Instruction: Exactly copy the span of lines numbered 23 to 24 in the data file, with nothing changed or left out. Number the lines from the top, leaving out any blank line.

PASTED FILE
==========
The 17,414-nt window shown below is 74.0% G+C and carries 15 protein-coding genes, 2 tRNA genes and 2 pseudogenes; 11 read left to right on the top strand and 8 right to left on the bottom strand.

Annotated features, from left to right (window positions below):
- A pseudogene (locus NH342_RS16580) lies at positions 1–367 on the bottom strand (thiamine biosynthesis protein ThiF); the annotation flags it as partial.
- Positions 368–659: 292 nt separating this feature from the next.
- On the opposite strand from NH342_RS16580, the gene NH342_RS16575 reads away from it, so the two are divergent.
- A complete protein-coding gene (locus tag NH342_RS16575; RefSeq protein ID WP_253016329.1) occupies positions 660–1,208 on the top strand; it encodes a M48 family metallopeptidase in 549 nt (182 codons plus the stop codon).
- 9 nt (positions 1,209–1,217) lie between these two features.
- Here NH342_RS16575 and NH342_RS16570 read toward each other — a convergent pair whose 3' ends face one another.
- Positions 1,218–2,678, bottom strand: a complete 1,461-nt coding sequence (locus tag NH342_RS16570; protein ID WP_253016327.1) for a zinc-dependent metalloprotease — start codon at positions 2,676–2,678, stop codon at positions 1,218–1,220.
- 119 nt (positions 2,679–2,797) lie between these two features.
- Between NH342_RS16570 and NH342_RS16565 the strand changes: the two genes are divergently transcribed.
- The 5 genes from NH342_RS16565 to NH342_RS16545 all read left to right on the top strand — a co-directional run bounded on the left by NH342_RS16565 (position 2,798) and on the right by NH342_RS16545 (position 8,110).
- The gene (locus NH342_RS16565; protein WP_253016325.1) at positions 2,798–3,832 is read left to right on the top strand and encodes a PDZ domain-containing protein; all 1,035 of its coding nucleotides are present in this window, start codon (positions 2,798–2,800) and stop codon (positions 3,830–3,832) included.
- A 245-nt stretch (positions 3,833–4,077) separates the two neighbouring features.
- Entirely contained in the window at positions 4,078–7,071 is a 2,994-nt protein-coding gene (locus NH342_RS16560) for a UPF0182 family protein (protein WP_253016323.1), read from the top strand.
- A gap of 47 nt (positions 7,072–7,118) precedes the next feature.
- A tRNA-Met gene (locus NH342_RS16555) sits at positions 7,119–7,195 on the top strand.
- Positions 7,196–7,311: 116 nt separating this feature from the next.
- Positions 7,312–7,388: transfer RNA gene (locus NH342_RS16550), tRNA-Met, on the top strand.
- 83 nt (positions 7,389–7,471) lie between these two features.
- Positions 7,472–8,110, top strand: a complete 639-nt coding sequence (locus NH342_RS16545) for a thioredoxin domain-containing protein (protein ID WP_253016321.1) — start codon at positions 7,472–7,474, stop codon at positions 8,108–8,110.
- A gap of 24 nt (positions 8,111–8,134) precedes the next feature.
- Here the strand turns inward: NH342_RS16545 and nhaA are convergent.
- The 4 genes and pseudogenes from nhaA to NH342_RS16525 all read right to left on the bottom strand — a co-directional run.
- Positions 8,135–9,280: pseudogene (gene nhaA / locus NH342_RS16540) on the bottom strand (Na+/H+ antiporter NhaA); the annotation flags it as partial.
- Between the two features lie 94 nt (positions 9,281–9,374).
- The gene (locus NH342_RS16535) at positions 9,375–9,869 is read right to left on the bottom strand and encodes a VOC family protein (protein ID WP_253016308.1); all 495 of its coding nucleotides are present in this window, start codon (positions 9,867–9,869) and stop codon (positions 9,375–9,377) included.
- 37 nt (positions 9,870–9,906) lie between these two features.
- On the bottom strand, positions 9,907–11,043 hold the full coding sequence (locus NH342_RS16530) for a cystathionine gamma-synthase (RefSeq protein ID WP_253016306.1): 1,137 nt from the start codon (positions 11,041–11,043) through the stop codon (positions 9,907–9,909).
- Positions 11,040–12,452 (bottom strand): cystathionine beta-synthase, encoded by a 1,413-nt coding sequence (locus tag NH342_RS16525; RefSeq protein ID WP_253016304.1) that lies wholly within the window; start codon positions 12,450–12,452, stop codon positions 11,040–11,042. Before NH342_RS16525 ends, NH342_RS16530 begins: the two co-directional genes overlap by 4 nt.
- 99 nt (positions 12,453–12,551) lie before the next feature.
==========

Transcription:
- Here the strand turns inward: NH342_RS16545 and nhaA are convergent.
- The 4 genes and pseudogenes from nhaA to NH342_RS16525 all read right to left on the bottom strand — a co-directional run.